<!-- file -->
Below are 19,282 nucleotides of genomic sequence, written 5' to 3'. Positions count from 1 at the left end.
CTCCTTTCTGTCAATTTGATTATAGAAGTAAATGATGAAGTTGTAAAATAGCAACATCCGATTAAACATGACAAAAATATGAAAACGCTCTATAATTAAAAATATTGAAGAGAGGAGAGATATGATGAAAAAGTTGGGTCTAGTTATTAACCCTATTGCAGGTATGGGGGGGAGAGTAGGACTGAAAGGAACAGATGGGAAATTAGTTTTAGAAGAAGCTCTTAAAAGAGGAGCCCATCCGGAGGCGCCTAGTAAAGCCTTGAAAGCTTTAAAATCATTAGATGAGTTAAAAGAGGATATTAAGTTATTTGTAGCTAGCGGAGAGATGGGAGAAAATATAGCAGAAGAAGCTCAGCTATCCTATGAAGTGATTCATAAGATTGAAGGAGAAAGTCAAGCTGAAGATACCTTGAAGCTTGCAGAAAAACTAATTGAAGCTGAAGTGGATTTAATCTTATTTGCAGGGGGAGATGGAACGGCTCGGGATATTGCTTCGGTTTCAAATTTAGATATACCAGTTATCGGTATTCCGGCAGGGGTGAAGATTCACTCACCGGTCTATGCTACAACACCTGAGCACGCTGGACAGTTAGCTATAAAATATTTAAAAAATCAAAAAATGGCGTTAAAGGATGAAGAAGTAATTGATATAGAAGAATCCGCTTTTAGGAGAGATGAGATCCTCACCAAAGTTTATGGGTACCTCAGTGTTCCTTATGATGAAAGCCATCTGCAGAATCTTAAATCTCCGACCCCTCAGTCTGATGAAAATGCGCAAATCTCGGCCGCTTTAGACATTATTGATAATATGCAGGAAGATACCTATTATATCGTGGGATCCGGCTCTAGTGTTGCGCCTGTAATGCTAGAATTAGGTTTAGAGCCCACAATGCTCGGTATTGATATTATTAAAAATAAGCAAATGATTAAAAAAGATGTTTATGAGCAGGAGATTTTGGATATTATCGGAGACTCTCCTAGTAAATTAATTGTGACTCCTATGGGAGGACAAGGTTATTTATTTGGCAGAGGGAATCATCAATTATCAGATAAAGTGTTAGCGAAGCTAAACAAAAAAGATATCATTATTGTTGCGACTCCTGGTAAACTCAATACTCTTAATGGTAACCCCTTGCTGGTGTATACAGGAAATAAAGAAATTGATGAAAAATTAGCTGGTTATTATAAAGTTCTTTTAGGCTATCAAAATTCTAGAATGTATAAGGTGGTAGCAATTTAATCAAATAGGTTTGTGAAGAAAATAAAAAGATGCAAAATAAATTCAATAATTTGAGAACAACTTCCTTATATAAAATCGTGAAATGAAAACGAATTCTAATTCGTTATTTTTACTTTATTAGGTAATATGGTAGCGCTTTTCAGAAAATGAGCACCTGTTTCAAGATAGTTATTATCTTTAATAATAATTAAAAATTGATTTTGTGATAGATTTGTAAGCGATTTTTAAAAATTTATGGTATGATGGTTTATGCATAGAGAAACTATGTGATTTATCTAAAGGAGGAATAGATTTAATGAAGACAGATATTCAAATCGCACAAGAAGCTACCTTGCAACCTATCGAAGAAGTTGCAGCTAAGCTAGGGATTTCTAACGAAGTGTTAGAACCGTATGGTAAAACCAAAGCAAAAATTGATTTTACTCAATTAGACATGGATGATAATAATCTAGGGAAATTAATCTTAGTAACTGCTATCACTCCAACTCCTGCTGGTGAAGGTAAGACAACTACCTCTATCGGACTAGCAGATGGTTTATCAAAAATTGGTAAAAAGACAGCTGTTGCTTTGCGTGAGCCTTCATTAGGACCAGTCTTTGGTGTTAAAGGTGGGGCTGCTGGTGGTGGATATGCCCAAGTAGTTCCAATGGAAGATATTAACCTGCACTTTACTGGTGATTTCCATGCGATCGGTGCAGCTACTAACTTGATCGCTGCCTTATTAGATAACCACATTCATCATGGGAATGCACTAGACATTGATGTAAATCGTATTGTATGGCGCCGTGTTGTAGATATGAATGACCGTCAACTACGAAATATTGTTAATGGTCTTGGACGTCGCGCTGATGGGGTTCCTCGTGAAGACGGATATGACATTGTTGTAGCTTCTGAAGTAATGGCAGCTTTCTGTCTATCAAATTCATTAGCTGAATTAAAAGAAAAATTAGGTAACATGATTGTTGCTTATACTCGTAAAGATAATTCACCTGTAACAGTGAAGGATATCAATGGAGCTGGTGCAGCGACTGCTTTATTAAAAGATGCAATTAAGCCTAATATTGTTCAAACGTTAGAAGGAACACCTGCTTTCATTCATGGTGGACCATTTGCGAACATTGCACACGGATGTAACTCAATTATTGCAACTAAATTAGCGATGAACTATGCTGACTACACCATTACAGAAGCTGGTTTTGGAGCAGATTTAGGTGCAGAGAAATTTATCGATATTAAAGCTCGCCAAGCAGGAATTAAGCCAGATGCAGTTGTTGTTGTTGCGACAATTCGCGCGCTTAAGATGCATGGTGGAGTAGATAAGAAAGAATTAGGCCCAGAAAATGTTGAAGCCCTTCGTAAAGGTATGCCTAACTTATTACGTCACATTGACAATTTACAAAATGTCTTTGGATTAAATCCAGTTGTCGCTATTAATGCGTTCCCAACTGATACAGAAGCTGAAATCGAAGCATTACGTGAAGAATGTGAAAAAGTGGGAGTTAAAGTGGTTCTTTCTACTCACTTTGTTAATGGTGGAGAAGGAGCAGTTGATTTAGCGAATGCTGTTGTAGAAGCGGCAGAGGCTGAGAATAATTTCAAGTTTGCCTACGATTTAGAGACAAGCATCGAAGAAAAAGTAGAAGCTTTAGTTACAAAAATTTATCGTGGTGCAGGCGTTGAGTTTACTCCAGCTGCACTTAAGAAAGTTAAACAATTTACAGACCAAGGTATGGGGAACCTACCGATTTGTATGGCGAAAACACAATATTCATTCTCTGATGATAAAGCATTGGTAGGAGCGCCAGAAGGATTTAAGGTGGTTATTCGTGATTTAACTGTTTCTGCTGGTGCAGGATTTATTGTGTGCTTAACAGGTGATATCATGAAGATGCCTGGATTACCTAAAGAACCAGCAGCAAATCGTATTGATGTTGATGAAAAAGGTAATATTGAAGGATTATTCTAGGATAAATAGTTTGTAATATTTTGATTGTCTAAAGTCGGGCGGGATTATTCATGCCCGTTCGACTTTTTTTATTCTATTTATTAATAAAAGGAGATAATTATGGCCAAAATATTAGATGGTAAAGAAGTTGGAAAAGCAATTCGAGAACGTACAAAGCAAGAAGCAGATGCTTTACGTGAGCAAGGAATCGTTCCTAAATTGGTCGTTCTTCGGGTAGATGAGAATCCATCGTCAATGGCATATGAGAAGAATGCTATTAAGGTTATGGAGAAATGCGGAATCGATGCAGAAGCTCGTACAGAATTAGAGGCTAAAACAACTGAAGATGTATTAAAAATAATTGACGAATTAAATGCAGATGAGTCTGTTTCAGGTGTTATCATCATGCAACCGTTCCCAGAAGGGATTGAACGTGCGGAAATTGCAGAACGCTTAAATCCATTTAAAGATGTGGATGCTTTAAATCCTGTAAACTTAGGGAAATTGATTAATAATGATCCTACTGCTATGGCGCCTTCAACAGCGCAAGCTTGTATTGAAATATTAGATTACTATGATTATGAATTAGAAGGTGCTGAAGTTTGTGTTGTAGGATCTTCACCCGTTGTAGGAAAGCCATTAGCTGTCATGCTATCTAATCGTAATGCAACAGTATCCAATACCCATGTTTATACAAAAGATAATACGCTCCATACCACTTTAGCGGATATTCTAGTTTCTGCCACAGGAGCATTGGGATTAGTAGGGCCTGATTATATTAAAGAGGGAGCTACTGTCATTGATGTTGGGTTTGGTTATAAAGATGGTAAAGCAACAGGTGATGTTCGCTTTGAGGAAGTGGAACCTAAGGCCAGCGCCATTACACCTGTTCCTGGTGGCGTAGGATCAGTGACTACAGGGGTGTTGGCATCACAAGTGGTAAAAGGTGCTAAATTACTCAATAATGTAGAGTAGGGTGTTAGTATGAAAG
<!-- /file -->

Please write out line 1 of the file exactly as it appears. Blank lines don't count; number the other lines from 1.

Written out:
Below are 19,282 nucleotides of genomic sequence, written 5' to 3'. Positions count from 1 at the left end.